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Learning from bacterial competition in the host to develop antimicrobials

Abstract

In recent years, the alarming increase of antibiotic resistance, compounded by the simultaneous decrease in development of new antibiotics, has created serious concerns for public health. Moreover, current antibiotics also target the beneficial commensal microbes (microbiota) that inhabit our body, sometimes with significant health consequences. The answer to the antibiotic crisis thus involves broad, creative efforts to develop new treatments for infectious agents. Here I discuss what can be learned from investigating microbial competition in vivo and how this knowledge can be utilized to devise new narrow-spectrum therapeutics that target bacterial pathogens while minimizing deleterious effects to the microbiota.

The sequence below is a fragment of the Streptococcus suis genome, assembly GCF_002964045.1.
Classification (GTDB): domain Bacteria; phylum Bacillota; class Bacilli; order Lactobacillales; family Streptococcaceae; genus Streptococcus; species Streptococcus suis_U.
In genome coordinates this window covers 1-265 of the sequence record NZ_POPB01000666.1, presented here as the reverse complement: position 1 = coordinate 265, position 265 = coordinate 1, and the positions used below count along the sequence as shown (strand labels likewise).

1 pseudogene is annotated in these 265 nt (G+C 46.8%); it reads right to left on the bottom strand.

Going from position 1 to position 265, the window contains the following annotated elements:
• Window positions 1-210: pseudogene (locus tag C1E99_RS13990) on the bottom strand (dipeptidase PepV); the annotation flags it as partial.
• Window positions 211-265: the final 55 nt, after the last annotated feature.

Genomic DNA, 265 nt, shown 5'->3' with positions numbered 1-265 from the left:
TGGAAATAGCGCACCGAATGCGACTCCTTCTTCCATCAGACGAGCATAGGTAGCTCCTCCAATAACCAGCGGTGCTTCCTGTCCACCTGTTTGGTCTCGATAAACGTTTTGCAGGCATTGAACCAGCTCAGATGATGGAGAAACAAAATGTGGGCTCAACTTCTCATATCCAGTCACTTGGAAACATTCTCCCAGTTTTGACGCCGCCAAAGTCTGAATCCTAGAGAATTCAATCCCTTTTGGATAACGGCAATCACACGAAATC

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Fig. 1: Mechanisms of interference competition.
Fig. 2: Mechanisms of exploitative competition.

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Acknowledgements

M.R. would like to thank S.P. Nuccio for helpful discussions and editing of the manuscript. M.R. is supported by NIH Public Health Service Grants AI114625, AI126277, AI121928, and AI126465. M.R. holds an Investigator in the Pathogenesis of Infectious Disease Award from the Burroughs Wellcome Fund.

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Raffatellu, M. Learning from bacterial competition in the host to develop antimicrobials. Nat Med 24, 1097–1103 (2018). https://doi.org/10.1038/s41591-018-0145-0

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